When P. Kalyani’s husband committed suicide last year, he left her with a debt of ₹4 lakh and two teenage daughters to take care of. The death of the tenant farmer in the Guntur district of Andhra Pradesh was one of the 3.5 lakh farmer suicides that have taken place in the country since 1995, according to the National Crime Records Bureau data. However, Kalyani did not get any of the compensation money or benefits that the State offers to support farmer suicide families.
“We did not own any land. My husband used to lease three acres to cultivate. But they said we were not farmers since we did not own any farmland, so I was not eligible for the benefits,” said Kalyani, speaking at a national consultation organised by the Mahila Kisan Adhikar Manch and UN Women on Monday. Left with no pension or ex gratia support, she works as an agricultural labourer to support her family.
At a time of severe agricultural distress in many parts of the country, women from farmer suicide families are demanding that the upcoming Union Budget announce a comprehensive rehabilitation package for them, including ₹7 lakh ex gratia and a pension of ₹5,000 per month. Currently, government support varies from ₹1 to 7 lakh in different States. However, only a fraction of families actually gets support, as many States do not recognise tenant farmers and agricultural labourers as cases of farm suicide.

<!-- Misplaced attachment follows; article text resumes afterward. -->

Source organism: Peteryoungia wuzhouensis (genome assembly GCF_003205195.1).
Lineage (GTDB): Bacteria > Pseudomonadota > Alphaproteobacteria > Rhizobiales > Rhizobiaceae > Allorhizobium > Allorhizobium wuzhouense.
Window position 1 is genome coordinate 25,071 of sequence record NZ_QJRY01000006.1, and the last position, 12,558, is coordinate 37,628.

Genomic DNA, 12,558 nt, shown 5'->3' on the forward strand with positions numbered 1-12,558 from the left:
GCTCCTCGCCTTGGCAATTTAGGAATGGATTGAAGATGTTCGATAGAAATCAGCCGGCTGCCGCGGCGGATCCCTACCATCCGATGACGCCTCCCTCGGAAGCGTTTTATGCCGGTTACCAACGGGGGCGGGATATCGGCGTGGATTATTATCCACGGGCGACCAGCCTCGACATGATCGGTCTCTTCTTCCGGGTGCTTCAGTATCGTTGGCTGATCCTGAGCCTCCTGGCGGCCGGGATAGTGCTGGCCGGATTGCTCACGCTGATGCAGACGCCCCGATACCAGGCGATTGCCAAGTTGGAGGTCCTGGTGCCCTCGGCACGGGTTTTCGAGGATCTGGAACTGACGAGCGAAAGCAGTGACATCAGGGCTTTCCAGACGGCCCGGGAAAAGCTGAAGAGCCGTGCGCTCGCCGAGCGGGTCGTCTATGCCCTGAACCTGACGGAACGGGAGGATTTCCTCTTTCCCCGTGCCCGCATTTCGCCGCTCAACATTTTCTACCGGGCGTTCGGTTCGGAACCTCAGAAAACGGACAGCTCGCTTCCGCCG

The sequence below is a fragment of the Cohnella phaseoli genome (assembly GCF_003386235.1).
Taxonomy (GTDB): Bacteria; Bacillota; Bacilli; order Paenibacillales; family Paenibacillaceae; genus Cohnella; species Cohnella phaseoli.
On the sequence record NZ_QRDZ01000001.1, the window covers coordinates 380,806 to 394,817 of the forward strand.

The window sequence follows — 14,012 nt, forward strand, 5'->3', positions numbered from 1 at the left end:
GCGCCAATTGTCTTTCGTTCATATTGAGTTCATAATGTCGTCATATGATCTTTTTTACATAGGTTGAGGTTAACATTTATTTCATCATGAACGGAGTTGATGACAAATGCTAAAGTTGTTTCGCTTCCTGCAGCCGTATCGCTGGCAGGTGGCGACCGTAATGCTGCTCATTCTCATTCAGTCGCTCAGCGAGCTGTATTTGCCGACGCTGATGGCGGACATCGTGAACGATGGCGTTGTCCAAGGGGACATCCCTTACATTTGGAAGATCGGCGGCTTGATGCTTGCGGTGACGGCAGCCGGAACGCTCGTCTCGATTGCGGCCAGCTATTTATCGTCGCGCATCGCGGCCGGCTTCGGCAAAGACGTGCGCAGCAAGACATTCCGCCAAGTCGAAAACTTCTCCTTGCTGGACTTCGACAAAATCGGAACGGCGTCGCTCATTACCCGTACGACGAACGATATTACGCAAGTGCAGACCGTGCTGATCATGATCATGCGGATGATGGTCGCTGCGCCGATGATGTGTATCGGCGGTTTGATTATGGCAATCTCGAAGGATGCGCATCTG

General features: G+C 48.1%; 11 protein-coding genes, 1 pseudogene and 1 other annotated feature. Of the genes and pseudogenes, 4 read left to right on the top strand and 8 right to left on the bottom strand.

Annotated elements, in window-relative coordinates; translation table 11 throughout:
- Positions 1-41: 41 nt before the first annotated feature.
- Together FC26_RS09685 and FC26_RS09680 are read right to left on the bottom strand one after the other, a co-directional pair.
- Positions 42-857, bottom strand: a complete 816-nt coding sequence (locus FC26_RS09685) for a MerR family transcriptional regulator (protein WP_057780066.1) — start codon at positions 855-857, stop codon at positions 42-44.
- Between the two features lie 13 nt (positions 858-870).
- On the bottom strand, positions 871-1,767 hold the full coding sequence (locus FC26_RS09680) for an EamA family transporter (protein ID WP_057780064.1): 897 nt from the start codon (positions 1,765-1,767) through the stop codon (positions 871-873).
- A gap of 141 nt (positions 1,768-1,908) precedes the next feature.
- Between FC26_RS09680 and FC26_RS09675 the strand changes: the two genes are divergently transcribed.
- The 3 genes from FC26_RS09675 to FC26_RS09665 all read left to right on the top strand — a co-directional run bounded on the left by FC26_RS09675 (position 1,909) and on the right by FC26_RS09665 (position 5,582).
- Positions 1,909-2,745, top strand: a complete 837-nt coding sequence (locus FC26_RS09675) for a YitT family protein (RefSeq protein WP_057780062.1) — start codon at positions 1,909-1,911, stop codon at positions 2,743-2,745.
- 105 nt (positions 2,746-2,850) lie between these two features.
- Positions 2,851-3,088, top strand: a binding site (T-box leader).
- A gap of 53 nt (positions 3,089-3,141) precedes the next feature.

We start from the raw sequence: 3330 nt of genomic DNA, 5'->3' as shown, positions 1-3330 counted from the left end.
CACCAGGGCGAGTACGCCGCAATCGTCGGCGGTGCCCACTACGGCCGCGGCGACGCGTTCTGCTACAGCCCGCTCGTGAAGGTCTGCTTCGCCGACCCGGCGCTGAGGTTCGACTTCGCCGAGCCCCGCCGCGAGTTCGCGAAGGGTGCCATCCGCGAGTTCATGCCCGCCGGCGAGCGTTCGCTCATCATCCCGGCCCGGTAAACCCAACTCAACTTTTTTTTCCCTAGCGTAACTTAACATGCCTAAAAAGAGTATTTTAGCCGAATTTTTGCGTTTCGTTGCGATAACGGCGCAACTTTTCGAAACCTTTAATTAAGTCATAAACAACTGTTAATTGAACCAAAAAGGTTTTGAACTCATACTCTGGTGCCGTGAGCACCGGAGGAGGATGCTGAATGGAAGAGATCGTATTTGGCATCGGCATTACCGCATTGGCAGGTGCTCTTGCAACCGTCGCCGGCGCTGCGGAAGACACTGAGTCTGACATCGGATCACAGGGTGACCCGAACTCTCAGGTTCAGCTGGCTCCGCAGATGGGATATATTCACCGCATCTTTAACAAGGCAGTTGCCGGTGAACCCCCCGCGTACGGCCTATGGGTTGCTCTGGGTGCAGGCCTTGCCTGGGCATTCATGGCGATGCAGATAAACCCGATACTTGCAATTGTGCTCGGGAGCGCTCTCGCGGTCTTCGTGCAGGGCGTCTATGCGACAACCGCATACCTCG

“Maharashtra has had the highest number of farm suicide cases, according to NCRB data. There have been 70,000 cases in the last 25 years. But only about 30% of them have received benefits,” said Seema Kulkarni of MAKAAM Maharashtra. “The Revenue department has specific conditions for beneficiaries: they must own farmland, they should have taken an institutional loan from a bank and they should have suffered crop failure in that year. This does not recognise the cumulative nature of the agricultural debt crisis in India, nor does it recognise that many cultivators do not own land and do not have access to institutional credit, but take loans from informal moneylenders.”
Even women who meet these conditions are often made to run from pillar to post to show evidence of their eligibility to receive benefits. “In Telangana, there are 13 types of certificates required to apply for the ex gratia benefit,” said Ashalatha Satyam of the Rythu Swarajya Vedika.
“Another issue is that creditors push widows for the repayment of debts that caused the deaths of their husbands. In the majority of cases, the ex gratia payment is entirely used to pay off debts, leaving the family with no support in a time of need. There should be a mechanism for settlement of the existing debt.” Even if the deceased man owned land, the land title is often not inherited by his widow, she added.